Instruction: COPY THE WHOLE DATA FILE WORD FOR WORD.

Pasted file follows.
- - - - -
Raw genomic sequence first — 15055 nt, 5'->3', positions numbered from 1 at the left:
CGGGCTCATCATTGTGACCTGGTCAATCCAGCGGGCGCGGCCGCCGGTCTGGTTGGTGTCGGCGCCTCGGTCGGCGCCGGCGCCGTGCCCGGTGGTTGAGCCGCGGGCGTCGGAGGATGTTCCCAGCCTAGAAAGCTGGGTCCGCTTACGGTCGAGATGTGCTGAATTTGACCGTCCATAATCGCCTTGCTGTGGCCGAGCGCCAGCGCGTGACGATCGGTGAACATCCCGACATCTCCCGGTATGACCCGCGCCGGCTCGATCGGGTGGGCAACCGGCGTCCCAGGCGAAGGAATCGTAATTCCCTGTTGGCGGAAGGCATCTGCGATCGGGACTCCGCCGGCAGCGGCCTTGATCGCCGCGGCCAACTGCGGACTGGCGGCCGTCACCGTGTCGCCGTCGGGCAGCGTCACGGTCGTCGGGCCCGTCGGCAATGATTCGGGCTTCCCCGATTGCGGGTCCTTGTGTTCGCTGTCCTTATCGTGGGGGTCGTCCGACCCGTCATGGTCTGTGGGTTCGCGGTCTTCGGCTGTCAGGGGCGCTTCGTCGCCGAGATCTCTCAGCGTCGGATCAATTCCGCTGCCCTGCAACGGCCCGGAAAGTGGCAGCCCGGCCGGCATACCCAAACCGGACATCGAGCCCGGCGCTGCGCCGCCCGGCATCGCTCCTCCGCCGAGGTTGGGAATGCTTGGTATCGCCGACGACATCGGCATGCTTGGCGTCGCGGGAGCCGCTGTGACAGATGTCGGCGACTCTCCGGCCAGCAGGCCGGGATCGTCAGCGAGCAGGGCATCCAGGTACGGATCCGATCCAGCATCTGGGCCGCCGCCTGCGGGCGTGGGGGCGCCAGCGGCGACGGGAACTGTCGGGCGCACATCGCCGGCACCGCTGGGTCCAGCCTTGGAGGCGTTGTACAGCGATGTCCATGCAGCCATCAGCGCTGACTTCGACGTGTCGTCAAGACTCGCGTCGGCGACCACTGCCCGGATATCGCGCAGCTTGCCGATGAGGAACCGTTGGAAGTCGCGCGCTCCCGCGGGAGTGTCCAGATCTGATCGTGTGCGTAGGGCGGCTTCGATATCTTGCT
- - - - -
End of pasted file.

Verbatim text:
Raw genomic sequence first — 15055 nt, 5'->3', positions numbered from 1 at the left:
CGGGCTCATCATTGTGACCTGGTCAATCCAGCGGGCGCGGCCGCCGGTCTGGTTGGTGTCGGCGCCTCGGTCGGCGCCGGCGCCGTGCCCGGTGGTTGAGCCGCGGGCGTCGGAGGATGTTCCCAGCCTAGAAAGCTGGGTCCGCTTACGGTCGAGATGTGCTGAATTTGACCGTCCATAATCGCCTTGCTGTGGCCGAGCGCCAGCGCGTGACGATCGGTGAACATCCCGACATCTCCCGGTATGACCCGCGCCGGCTCGATCGGGTGGGCAACCGGCGTCCCAGGCGAAGGAATCGTAATTCCCTGTTGGCGGAAGGCATCTGCGATCGGGACTCCGCCGGCAGCGGCCTTGATCGCCGCGGCCAACTGCGGACTGGCGGCCGTCACCGTGTCGCCGTCGGGCAGCGTCACGGTCGTCGGGCCCGTCGGCAATGATTCGGGCTTCCCCGATTGCGGGTCCTTGTGTTCGCTGTCCTTATCGTGGGGGTCGTCCGACCCGTCATGGTCTGTGGGTTCGCGGTCTTCGGCTGTCAGGGGCGCTTCGTCGCCGAGATCTCTCAGCGTCGGATCAATTCCGCTGCCCTGCAACGGCCCGGAAAGTGGCAGCCCGGCCGGCATACCCAAACCGGACATCGAGCCCGGCGCTGCGCCGCCCGGCATCGCTCCTCCGCCGAGGTTGGGAATGCTTGGTATCGCCGACGACATCGGCATGCTTGGCGTCGCGGGAGCCGCTGTGACAGATGTCGGCGACTCTCCGGCCAGCAGGCCGGGATCGTCAGCGAGCAGGGCATCCAGGTACGGATCCGATCCAGCATCTGGGCCGCCGCCTGCGGGCGTGGGGGCGCCAGCGGCGACGGGAACTGTCGGGCGCACATCGCCGGCACCGCTGGGTCCAGCCTTGGAGGCGTTGTACAGCGATGTCCATGCAGCCATCAGCGCTGACTTCGACGTGTCGTCAAGACTCGCGTCGGCGACCACTGCCCGGATATCGCGCAGCTTGCCGATGAGGAACCGTTGGAAGTCGCGCGCTCCCGCGGGAGTGTCCAGATCTGATCGTGTGCGTAGGGCGGCTTCGATATCTTGCT